I am looking for fun engaging teaching and learning ideas/games for my 14, 15 & 4 year old girls while on a 17 hour train ride from NY to GA Thanksgiving week. Would love to make it interactive and based on our geography/location as we ride through the states and cities on the Amtrak Cresent http://bit.ly/qYdmUI.
Kids will have their iPads, iPhones and Android Devices.
Would love to use Mapping, GPS, Smithsonian Objects, Wonderopolis Wonders, RWT and some illumination resources that are relative to the trip as we ride through PA, DE, WDC, MD, VA, NC, SC & GA. .
Keep the ideas coming.
The kids will be required to do a trip report
This sounds like a great family experience! I might first start by sharing some information about trains and the railroad. ReadWriteThink has a calendar entry about the completion of the U.S. Transcontinental Railroad (http://www.readwritethink.org/classroom-resources/calendar-activities/1870-transcontinental-railroad-completed-20277.html).
Your family could compare their travel experiences with those of Jack Kerouac. You can learn more about his roadtrip using the RWT calendar entry (http://www.readwritethink.org/classroom-resources/calendar-activities/road-author-jack-kerouac-20287.html) and then use the Venn Diagram Tool to compare (http://www.readwritethink.org/classroom-resources/student-interactives/venn-diagram-circles-30006.html).
It's important for children and teens to know how to use maps. This activity (http://www.readwritethink.org/parent-afterschool-resources/activities-projects/where-learning-read-maps-30649.html) from RWT will help kids develop these skills by having them analyze the features found on a state map; locate—and estimate distances between—familiar landmarks on a local map; and research statistical information using an online atlas.
If the girls are going to do some writing, I would introduce them to the genre of travel writing using the RWT resource Beyond “What I Did on Vacation”: Exploring the Genre of Travel Writing (http://www.readwritethink.org/classroom-resources/lesson-plans/beyond-what-vacation-exploring-1086.html).
If the girls know some of the things they might see and experience, work together to create a bingo board that can be played on the train, while walking around town, going to the zoo or a museum. Think of words related to your activity and make a game board to go with it (http://www.readwritethink.org/parent-afterschool-resources/activities-projects/play-bingo-30282.html). This resource is also available in Spanish.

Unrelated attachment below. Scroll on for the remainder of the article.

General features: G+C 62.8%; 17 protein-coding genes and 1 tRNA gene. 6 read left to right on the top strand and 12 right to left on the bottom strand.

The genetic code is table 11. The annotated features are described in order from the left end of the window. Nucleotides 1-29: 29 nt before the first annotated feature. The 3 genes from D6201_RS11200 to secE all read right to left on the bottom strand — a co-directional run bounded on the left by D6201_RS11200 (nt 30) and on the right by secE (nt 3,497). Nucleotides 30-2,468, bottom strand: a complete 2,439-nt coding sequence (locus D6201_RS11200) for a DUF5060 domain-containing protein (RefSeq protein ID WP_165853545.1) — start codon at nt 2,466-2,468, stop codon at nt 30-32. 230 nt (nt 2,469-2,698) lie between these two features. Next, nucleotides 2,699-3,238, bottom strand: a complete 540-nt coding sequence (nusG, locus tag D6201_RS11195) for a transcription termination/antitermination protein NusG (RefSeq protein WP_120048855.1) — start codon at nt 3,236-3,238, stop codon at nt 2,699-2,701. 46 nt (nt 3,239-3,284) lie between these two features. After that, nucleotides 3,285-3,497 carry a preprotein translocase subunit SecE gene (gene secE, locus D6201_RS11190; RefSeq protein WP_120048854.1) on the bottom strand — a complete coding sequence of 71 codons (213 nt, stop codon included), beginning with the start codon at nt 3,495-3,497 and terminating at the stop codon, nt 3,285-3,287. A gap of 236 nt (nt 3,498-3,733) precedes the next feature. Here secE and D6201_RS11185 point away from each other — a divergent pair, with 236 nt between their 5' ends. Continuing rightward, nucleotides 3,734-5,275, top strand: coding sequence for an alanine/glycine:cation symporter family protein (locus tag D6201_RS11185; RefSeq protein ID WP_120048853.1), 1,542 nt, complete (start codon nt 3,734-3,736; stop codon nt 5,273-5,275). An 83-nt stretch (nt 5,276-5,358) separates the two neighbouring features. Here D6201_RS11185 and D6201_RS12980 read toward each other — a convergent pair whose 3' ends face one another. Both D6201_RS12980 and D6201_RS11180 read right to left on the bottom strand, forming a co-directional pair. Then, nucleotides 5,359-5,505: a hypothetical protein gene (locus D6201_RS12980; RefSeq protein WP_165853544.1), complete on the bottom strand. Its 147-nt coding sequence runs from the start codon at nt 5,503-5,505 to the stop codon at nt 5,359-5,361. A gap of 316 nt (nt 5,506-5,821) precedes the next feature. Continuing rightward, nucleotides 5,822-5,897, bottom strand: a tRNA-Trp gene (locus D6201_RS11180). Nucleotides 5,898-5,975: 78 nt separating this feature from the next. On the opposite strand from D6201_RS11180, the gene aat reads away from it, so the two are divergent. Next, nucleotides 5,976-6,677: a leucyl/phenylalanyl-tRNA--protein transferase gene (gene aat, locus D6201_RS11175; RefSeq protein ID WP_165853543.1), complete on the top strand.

On your return trip, invite them to create a travel brochure to share information about the things and places they saw with others. They can draw pictures, use photographs, add maps, and write details about what they see or learn. In the end, they will be creating their own souvenirs! http://www.readwritethink.org/parent-afterschool-resources/activities-projects/design-travel-brochure-30297.html
Most of all, have a great time and enjoy being with your family!
Lisa Fink from ReadWriteThink at NCTE
Wonderopolis is excited to be a part of this adventure! Check out these Wonders of the Day:
Happy and safe travels!
Perhaps your 14 and 15-year-olds could read the picture book Jingle the Brass with your four-year-old, then explore activities from All Aboard the Train, a resource set from our OurStory program, which helps children and their caregivers explore history together through children’s literature. These are designed for K-4 students and their caregivers, but I imagine they'd work for your girls! They can explore train stations and learn about the jobs in the train station and how trains operate in Trains Near You; watch a video of the John Bull steam locomotive, which first ran in 1831, in action when it was run in 1981; or, sing train songs with Sing, Play, Cook Railroad Style.
They can also learn about how people traveled in 1890, 1940, 1959, and explore transportation in 2000 with the Drive Through Time interactive. It also looks like the Crescent runs through Salisbury, NC. Your older girls may be interested in reading what it was like to travel through Salisbury in the 1920s. That particular section of our online exhibition on transportation looks at segregated travel, so it's one you may want to read and discuss with them.
National Museum of American History
We would love to have you share photos of your trip and family. You can upload photos as attachments to your next post to this discussion as long as they total 50 MB or less. Or you can embed a photo using the Insert Image icon as you post. Same limits to upload remain. Looking forward to your post.